OK Parks Facing Closure
All seven state parks scheduled to close this summer due to budget cuts will remain open, many with the support of local governments.
Communities across the state are reacting differently to the added responsibility.
Along a dead straight expanse of Highway 23, the rolling hills of the Oklahoma Panhandle give way to wind swept sand dunes.
“We came out here to dove hunt, and thought ‘well, we’d kill two birds with one stone while we’re here.’ Do a little riding and do a little hunting.”
Roadrunners scurry as Shay Williams revs the engine of his ATV and races across the little slice of desert known as Beaver Dunes Park – formerly Beaver Dunes State Park.
That was before it was taken over by the small town of Beaver in mid-August.
The possible loss of seven Oklahoma parks reflects a national trend.
In California, 70 parks are set to close, and 23 Texas parks are cutting services, hours, and staff.
The Oklahoma Department of Tourism and Recreation saw its budget cut by over 22 percent since 2009, and expects the transfers to save 700-thousand taxpayer dollars.
The state parks Director says the agency was left with little choice but to close some smaller or duplicate parks with relatively low attendance.
Now communities are scrambling to come up with the money to keep the parks open. J.C. Moser is the city administrator in Beaver.
“So far we’ve had to take 5-thousand dollars out of our public works to sustain the park. That gives money back to putting in water lines, putting in fire hydrants, putting in upgrades in our sewer system and trash hauling and stuff.”
He says the importance of Beaver Dunes to the local economy is worth a few adjustments to the town’s budget, and he’s actually happy the state no longer controls the park.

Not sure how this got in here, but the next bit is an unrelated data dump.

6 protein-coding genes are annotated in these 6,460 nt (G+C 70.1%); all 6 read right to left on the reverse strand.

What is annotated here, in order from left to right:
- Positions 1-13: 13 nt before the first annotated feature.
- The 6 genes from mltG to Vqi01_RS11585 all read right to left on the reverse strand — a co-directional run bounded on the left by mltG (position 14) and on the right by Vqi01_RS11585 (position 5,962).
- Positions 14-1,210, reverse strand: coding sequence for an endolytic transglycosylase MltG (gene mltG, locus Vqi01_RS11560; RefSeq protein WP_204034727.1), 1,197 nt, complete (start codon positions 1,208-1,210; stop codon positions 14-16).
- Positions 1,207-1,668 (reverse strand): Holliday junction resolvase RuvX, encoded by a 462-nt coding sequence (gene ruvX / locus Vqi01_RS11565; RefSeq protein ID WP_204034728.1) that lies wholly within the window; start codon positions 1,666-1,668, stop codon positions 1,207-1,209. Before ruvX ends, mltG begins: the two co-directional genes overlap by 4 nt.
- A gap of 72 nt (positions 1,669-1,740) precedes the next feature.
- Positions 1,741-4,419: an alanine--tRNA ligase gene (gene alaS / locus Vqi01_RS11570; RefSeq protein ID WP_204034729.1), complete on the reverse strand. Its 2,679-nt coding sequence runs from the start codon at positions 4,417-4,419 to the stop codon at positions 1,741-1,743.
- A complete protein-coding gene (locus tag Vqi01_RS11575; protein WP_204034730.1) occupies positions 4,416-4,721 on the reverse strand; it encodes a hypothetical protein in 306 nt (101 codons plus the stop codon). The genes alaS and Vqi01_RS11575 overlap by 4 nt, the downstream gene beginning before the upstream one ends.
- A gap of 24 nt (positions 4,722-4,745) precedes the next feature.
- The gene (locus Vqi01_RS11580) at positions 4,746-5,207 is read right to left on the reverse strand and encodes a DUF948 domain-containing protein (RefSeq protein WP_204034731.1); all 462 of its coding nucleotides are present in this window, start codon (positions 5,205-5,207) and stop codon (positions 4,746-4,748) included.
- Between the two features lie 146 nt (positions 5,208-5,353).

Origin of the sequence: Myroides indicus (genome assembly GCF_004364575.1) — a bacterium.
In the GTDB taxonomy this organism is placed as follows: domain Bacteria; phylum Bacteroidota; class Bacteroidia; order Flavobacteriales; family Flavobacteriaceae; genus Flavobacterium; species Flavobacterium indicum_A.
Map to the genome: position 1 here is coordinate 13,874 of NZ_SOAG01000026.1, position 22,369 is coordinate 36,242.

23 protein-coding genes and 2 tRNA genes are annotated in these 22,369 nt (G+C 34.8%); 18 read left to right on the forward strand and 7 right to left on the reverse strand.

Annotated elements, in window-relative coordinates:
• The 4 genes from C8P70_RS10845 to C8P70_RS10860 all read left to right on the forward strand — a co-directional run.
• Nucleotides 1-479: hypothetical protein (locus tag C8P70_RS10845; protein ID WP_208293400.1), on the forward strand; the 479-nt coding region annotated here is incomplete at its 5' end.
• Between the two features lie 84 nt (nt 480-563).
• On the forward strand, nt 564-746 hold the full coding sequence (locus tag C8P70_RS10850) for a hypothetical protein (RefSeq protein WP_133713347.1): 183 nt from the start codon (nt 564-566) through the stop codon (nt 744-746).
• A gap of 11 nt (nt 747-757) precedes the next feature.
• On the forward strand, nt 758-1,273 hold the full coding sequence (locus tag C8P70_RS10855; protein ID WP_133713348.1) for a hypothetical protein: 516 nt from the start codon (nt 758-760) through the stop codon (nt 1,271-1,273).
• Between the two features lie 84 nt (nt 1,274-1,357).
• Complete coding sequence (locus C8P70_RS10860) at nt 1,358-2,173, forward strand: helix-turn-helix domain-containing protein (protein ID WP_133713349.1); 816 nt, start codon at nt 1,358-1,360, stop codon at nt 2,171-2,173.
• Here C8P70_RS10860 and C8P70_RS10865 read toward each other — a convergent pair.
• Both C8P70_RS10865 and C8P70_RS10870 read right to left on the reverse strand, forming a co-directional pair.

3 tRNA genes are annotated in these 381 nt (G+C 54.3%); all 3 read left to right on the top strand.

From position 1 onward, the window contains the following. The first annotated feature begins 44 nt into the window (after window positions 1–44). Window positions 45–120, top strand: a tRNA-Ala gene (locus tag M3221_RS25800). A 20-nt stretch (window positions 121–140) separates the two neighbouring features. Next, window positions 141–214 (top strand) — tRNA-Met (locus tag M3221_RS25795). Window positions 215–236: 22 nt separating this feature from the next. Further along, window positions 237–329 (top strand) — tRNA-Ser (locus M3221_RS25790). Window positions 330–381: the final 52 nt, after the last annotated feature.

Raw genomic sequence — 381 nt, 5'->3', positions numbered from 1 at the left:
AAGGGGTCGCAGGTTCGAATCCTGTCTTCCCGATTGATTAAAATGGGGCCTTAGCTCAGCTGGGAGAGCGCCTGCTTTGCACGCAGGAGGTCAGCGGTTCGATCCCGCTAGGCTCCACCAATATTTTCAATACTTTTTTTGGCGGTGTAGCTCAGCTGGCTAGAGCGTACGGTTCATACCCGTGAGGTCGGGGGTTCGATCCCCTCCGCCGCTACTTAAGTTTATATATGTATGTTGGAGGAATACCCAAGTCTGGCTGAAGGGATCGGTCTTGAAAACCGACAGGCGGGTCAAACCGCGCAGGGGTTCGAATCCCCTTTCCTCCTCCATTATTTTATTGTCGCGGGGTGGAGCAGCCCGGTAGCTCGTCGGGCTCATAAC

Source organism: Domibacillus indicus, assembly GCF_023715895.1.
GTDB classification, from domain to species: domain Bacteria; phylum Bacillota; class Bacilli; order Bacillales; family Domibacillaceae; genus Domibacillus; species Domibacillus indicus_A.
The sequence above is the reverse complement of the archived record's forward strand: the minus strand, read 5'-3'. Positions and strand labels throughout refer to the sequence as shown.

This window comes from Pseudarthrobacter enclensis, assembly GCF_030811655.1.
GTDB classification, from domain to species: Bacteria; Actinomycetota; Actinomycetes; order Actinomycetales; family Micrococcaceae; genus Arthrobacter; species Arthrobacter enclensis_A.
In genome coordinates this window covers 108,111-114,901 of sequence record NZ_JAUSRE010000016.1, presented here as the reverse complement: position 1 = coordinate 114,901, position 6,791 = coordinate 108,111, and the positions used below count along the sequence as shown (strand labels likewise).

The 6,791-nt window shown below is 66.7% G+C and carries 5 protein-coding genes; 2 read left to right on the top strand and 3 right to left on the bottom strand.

“I think it’s a plus for us to have local control over it. The full-time park ranger that we had out there moved away or resigned or something three years ago, and it was just going downhill, downhill, downhill. Certain parts of the park you couldn’t even use anymore it deteriorated so badly.”
At a local garden shop, Debbie and Joan sift through the variety of flowers and herbs, as a small child clings to one of their legs.
“Has it been closed? It was going to close. I think everybody’s happy with it open. Dang it, Johnny’s birthday was going to be there. Oh it’s still open. They saved it. Everybody used it. It brings a lot of out of town and out of state people in for the businesses. Go to the hospital, they’ll tell you about all the accidents with the kids. It keeps it open.”
Beaver Dunes only costs about 60-thousand dollars per year to operate, and it’s in western Oklahoma, where taxes from the energy industry blunted the effects of the economic downturn.
In eastern Oklahoma, oil and gas money is more rare, unemployment is higher, and city budgets are tighter.
The City of Sallisaw recently took control of Brushy Lake. City manager Bill Baker says reductions in park services and fewer employees are brining the park’s nearly quarter of a million dollar annual cost down, but running the park is about a 70-thousand dollar annual burden Sallisaw would rather not shoulder.
“Well it’s a negative in that we could have used that money for other things. I mean, to make improvements – other improvements maybe to salaries and benefits for employees, or we may could’ve bought some equipment that we didn’t include in the budget. You know, 70-thousand dollars would’ve bought two police cars.”
Baker says he knows tough choices had to be made at the state level to deal with the budget crisis, but joins Beaver officials in criticizing the tourism and recreation department for failing to seek more local input into the decision to close parks.
“We, at least myself personally, heard about this in the newspaper. So we kind of felt like the state was pulling out of this and just leaving us holding the bag. And our budget is obviously very tight also.”
In our next report, StateImpact Oklahoma looks at how American Indian tribes are working to save state parks.
See more at State Impact Oklahoma